And I’m going to share what I did with my writing every week. Maybe it’ll lead me to share something interesting about the process, maybe I’ll just say “this week was terrible and needed to be done on Monday, but at least I got this story finished.” And that will be okay, because I’ll be reminding myself and anyone that cares to notice that it’s worth trying, that it’s worth keeping your eyes on the far off, hopeful horizon and avoiding the downward spiral of depression and hate.

*Thank you, Dessa, for that line. Mineshaft 2 is all too applicable here as well.

BFS Reviews: Much Ado About Nothing (2013)

much_adoJoss Whedon has this weird way of going about making movies and TV shows. On the one hand, he’s known in the big networks and studios for success stories like Buffy the Vampire Slayer and last summer’s The Avengers (or “shows that shouldn’t have been canceled so soon” like Firefly that can make some fans perennially sigh over what might have been if the show had kept going). But on the other hand, he does stuff like… make some kind of movie broken into two parts during a writer’s strike (Dr. Horrible’s Sing-Along Blog, a strange but endearing mixture of superheroes with musical, drama, romance, and tragedy). More, he can make this kind of thing work, as that odd, two-part movie grew into an internet sensation that’s followed as much as anything made by a major network.

And now he’s made a production of Much Ado About Nothing. Apparently Whedon has an amazing house and regularly invites actors and actresses to come out and perform a Shakespeare play. Why not? I probably would too, if I had a fabulous house and was a director. To add to the fun, this time around he’s made a film out of this practice. He chose a fine play to do this with, as Much Ado is one of Shakespeare’s best comedies (for the uninitiated, a Shakespeare comedy means there’s going to be lots of fun, humor, and romance, but… there’s going to be a fair amount of heartache as well: the travails of Jimmy Stewart in It’s a Wonderful Life have nothing on what Shakespeare will put his comedic characters through).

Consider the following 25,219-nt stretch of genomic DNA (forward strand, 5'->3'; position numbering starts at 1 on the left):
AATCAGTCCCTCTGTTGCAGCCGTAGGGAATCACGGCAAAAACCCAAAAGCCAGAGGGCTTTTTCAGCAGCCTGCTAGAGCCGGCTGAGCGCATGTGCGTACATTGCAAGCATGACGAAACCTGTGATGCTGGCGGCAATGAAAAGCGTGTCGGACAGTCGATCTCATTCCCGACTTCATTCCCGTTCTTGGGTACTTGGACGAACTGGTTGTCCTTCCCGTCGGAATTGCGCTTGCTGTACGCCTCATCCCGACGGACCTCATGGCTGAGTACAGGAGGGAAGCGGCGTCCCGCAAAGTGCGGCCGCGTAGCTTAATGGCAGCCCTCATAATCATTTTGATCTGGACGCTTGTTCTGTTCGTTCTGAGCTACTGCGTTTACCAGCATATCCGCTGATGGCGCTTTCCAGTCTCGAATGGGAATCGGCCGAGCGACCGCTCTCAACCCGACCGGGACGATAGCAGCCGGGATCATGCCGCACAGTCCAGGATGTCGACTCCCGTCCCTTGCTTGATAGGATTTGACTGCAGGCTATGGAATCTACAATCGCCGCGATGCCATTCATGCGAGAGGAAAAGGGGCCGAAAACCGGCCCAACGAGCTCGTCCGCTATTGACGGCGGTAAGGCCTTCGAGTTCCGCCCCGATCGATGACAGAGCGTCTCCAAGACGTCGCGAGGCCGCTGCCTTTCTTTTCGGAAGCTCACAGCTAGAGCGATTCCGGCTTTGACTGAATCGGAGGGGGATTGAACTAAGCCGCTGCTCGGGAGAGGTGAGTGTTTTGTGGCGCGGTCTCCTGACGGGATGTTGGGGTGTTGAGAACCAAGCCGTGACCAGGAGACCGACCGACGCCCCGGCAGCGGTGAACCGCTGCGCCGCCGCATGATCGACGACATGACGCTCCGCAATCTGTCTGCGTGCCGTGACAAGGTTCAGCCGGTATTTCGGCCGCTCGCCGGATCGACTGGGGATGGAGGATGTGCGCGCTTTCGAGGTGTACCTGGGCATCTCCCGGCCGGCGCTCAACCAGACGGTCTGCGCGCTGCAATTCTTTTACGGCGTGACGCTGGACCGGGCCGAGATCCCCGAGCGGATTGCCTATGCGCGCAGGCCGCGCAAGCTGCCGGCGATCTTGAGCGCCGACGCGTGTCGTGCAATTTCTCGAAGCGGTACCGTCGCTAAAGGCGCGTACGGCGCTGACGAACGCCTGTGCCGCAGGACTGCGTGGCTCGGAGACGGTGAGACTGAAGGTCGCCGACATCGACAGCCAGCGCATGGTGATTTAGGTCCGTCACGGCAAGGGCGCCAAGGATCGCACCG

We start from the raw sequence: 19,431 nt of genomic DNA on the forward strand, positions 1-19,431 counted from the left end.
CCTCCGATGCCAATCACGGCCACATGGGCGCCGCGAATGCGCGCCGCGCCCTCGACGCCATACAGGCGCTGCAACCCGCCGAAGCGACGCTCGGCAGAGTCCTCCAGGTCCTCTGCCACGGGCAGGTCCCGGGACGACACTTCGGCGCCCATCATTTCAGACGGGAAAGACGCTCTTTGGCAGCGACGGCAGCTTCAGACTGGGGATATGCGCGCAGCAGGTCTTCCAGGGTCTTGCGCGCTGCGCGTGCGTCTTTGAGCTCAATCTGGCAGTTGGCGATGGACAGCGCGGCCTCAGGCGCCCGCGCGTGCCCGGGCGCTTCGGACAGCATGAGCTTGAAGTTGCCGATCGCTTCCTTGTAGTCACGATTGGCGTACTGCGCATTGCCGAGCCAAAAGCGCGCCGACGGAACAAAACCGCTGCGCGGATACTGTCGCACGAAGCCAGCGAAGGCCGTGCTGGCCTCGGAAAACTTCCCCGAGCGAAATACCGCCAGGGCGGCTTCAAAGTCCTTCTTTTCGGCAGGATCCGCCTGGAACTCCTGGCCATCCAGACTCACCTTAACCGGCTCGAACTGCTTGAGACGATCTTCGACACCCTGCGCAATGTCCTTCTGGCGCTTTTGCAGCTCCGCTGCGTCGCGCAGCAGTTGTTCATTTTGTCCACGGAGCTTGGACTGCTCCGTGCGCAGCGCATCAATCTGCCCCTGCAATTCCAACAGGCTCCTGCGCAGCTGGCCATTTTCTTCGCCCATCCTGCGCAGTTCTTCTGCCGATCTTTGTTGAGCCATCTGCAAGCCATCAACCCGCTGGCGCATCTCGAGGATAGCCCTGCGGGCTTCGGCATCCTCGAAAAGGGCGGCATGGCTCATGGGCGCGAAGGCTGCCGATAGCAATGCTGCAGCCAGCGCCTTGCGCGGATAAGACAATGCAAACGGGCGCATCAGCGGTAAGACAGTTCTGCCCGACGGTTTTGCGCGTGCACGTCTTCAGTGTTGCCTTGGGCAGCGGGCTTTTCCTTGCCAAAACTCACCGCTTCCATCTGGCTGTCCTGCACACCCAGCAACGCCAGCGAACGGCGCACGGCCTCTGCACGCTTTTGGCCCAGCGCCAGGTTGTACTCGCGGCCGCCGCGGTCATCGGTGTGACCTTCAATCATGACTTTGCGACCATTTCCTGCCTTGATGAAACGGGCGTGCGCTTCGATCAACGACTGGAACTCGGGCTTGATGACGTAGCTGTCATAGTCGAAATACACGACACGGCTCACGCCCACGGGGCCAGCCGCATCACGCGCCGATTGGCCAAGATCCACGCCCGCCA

I’ll be up front and say that Joss Whedon had to win me over with this one. I like a lot of his work and it sounded like this adaptation was pretty good, but… I love Kenneth Branagh’s 1993 adaptation of this play: it’s what won me over to Shakespeare at a young age. Sure, it’s got some weird moments and Keanu Reeves… cannot do Shakespeare to save his life, but it is otherwise excellent. Kenneth Branagh and Emma Thompson are razor sharp witty in their roles as the two lovebirds that refuse to believe they are lovebirds, and they are excellently juxtaposed against the two lovebirds that very much know they are lovebirds, played by Robert Sean Leonard and Kate Beckinsale. To cap things off, Michael Keaton is hilarious as the hapless constable, Dogberry.

So I’ll admit I didn’t completely click with some elements of the movie. Alexis Denisof and Amy Acker were good fun as Beatrice and Benedick, but… they just couldn’t speak it and act it like Branagh and Thompson did, particularly early on (though let’s face it, those two are heavyweights in the acting world). Still, they began to spark more for me as the other characters in the story try to draw them together. The closely paired scenes where Benedick and Beatrice learn that the other loves them (or so they are led to believe as they eavesdrop on their friends…) are as entertaining as I’ve seen in any production. Benedick’s sudden attempts to look sexy for Beatrice are as amusing to watch as junior highers at a school dance (so much awkwardness rolled up in so much sincerity). The pair isn’t all humor, either: Whedon closes the movie with a shot focusing solely on them, an indescribably romantic moment.

That said, the standouts among the actors are undoubtedly Nathan Fillion and Tom Lenk as the constable Dogberry and his assistant, Valence. In Kenneth Branagh’s adaptation, Michael Keaton plays Dogberry hilariously over the top with growls and mannerisms reminiscent of his role as Beetlejuice. Nathan Fillion, on the other hand, is openly and honestly sincere in his ineptitude (though he still manages to save the day, of course). Both performances are completely varied but completely hilarious. It highlights the strength of any good play–and book for that matter–the stories and characters can be great no matter how many times you revisit them.